Encyclopedia of Shinto
詳細表示 (Complete Article)
|カテゴリー1：||6. Belief and Practice|
|カテゴリー2：||Associations and Organizations|
Originally this indicated advanced practitioners of various studies, arts and crafts, and ascetic practices; however, from the end of the Heian period it came to indicate religious practitioners who acted as guides, leading believers to holy mountains and shrines and temples. After the middle of the Heian period, Kumano visitation, which attracted the nobility, became popular and at that time the sendatsu title started. It was at Kumano that the teacher/patron relationship, which depended on three people: the oshi (teacher), the sendatsu, and the patron, was created. The sendatsu collected written prayer requests (kiganmon) for the oshi, and he also carried out the role of guiding patrons who came from the area or lived close to the lodgings operated by the oshi. Also, at the same time, while he was leading the way to the visitation, he acted as a guide and teacher concerning things like devotional diet, purification, banner offerings, and food offerings. He also carried out the function of answering the visitor's religious questions. At the end of the medieval period, the range of patrons expanded to local warrior society and even to the farming class. Not only did the sendatsu lead the patrons, he hastened the spread of the worship (kanjō) of Kumano Sanzan to various places and this amounted to a serious influence on folk beliefs. Furthermore, the oshi had the rights to board and pray for specific patrons and the sendatsu had the rights to receive guide fees and "first ears of grain" fees. These rights were called the oshi franchise (shiki), the lodging franchise, the patron franchise, and the sendatsu franchise, and as officially recognized rights (kabu) they received legal protection. For that reason, the oshi franchise and the sendatsu franchise were looked upon as a rights of property and from the second half of the fourteenth century up to the fifteenth century it became common among oshi to have these things bought and sold, or pawned. Concurrent with the movement of wealth to powerful oshi, sendatsu also appeared who had several sendatsu of their own as their subordinates. Gradually, Kumano beliefs went into decline, and under these circumstances, the Buddhist temple Shōgoin of the Jimon branch of the Tendai sect, placed the groups of powerful sendatsu under its jurisdiction. In the provinces it created the Honzan faction, which subordinated all dispersed sendatsu and village yamabushi. The sendatsu franchises that can be seen in the Honzan faction's opening period are small scale and have a strong local character. In the early modern period, sendatsu appeared who controlled one or two province "kasumi" (territories). However, a powerful force opposing them included Mount Yoshino's Sakura Honbō, Hōryūji, and Mount Kōya's Kongōbuji. From among this opposition, with the Shingon sect as their center, some sendatsu calling themselves the group of thirty-six true great sendatsu, formed the Tōzan branch. In every locale they spread their teacher/disciple relationship they called the kesasuji. Finally, as for sendatsu other than those related to the system of sendatsu franchises, there were those who did mineiri (mountain rituals) repeatedly and were sendatsu based on that function and the extent of their experience.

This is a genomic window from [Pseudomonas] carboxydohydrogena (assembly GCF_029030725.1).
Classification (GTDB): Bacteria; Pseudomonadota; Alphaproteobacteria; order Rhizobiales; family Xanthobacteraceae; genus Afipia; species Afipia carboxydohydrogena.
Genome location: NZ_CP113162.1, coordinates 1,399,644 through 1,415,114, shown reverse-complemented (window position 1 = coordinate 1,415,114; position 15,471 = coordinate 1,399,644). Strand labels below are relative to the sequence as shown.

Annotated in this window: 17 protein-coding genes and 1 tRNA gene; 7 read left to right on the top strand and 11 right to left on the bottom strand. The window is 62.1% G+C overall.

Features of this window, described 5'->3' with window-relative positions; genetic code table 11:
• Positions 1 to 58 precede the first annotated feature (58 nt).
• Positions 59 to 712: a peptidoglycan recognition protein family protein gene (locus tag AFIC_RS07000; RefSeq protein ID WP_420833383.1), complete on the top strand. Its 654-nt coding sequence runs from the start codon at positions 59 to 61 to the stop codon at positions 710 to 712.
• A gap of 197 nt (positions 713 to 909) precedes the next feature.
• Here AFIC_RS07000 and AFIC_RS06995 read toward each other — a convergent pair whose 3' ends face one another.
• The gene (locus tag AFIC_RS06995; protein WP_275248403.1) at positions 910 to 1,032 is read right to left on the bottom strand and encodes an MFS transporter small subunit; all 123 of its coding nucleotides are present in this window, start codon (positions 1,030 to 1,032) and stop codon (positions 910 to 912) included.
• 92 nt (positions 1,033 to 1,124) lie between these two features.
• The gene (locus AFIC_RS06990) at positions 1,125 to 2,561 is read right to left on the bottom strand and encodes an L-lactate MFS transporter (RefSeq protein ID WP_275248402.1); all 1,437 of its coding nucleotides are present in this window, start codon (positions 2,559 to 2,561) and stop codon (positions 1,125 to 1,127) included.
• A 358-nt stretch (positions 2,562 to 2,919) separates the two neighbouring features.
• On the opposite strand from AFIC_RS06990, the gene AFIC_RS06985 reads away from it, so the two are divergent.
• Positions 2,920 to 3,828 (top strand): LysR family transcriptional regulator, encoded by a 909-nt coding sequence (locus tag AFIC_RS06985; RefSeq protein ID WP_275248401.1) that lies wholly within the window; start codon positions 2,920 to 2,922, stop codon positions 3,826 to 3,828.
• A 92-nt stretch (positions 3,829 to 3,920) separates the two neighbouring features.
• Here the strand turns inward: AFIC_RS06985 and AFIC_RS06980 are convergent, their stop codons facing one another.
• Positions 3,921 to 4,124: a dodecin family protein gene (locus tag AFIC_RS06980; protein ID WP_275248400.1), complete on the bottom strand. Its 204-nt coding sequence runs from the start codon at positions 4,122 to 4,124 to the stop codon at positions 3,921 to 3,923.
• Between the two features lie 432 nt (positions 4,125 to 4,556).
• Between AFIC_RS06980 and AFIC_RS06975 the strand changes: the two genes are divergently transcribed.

— Iwai Hiroshi